Part 2 of the 9/11 story on APTN’s Mohawk Ironworkers continues tonight with the stories of three Mohawk men and their experiences following the collapse of the World Trade Center: John McGowan and Jaysen Mayo of Kahnawa:ke, and Brad Bonaparte of Akwesasne.
We first met John McGowen, a third generation ironworker, last week. John spent three and a half months at Ground Zero and since then has suffered from many maladies including asthma, sleep apnea, and acid reflux, all of which can be linked directly to his experiences there. Despite this, he continues to work and was one of several Mohawk ironworkers who built One World.
Jaysen Mayo was also a part of the rescue, recovery and cleanup at Ground Zero. To this day, he can recall the horrors he faced following the collapse.Â As a result of his exposure to the various toxins during the cleanup, Jaysen suffers from decreased lung capacityÂ and an auto-immune disease that requires monthly blood transfusions.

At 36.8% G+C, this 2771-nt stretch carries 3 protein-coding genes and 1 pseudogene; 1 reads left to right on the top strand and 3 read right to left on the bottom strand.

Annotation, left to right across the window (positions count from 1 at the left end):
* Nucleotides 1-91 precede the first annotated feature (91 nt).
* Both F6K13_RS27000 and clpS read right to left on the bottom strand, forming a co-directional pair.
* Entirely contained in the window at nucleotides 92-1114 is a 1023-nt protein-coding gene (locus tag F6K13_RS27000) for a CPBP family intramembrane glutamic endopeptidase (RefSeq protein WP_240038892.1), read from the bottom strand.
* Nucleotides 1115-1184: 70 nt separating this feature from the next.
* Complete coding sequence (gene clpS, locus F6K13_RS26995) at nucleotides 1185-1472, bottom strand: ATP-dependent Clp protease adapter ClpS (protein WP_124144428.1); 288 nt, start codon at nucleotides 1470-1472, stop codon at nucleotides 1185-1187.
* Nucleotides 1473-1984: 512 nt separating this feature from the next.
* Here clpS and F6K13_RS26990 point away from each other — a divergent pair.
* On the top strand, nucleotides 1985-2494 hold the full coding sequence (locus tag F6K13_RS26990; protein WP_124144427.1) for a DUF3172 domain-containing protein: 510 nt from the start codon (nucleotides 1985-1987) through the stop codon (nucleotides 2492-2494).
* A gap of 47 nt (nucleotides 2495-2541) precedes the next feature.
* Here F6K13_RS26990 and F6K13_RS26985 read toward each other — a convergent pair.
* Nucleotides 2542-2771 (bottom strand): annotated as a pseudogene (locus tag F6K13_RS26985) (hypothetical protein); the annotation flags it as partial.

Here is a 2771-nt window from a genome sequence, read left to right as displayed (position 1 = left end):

Brad Bonaparte of Akwesasne lost his life to cancer as a result of his exposure. His children share their memories of their father’s work at the WTC. The premature loss of Brad was also a significant loss to his community: Brad was a well-respected artist and storyteller, passionate about Mohawk teachings. Many of his steel creations mark the Akwesasne territory.
This episode goes on to reveal the abysmal lack of support workers initially received from the local, state, and federal governments in the U.S. First responders.Â As well, ironworkers had no warnings regarding the toxic contaminants that were present at Ground Zero, nor were they supplied the proper protective gear that would have safeguarded them from harm.Â It took two months for the U.S. government to implement a worksite safety plan for workers. This was too little and too late for an estimated 40,000 workers who had already been repeatedly exposed.
Having just marked the 15th anniversaryÂ of 9/11, this episode was rather touching. Here we met just a few of the heroes and their families, and we learned of some of their sacrifices in the infernal aftermath. A most appropriate tribute.
Mohawk IronworkersÂ airs Tuesdays at 7 p.m. ET on APTN.